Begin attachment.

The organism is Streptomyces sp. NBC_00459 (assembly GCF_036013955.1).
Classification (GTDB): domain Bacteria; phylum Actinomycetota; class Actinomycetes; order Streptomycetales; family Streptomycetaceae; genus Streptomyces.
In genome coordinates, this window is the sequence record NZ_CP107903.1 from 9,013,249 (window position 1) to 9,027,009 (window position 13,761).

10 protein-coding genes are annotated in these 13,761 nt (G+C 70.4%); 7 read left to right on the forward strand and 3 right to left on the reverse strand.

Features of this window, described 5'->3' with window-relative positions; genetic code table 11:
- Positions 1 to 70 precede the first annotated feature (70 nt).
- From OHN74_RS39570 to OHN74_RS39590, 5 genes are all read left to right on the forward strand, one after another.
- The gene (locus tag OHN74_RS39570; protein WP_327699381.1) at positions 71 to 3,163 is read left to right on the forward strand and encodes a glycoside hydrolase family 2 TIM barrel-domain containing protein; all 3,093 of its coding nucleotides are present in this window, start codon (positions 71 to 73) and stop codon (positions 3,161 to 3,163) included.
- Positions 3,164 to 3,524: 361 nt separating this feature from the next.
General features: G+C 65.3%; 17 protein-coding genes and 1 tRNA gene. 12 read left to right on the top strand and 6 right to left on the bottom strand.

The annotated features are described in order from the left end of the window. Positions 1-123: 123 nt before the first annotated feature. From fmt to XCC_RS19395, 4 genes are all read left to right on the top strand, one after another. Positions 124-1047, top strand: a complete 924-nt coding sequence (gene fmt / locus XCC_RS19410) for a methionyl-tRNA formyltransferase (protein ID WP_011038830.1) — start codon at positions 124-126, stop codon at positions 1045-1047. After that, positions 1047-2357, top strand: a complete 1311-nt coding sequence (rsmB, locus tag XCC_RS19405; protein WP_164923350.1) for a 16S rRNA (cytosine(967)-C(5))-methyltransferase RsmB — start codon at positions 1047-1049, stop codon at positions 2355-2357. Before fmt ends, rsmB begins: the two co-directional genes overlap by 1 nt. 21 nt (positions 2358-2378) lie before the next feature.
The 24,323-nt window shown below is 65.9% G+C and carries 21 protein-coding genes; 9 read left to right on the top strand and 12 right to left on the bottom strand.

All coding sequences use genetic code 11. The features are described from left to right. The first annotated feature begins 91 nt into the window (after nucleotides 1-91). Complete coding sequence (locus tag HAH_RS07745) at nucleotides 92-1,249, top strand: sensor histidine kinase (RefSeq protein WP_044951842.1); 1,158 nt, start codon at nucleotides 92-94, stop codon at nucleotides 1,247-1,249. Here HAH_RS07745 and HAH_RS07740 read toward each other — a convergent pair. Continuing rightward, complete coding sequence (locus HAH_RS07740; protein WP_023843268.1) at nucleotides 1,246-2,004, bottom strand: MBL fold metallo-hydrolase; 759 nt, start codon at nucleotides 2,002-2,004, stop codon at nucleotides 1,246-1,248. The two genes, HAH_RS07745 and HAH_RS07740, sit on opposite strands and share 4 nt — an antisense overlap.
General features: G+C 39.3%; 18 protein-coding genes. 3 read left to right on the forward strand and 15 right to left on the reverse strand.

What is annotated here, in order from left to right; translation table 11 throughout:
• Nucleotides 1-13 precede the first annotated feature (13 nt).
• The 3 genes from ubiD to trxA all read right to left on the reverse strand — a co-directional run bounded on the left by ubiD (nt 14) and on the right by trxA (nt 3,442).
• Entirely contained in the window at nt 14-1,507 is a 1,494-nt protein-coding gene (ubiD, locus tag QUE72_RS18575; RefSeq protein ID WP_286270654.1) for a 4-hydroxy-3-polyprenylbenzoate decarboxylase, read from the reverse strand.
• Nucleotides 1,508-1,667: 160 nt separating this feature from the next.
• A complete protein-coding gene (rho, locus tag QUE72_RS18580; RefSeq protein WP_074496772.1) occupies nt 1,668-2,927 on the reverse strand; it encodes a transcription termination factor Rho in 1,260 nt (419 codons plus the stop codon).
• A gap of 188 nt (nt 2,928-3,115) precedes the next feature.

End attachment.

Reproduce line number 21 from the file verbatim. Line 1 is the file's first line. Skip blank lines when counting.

• A gap of 188 nt (nt 2,928-3,115) precedes the next feature.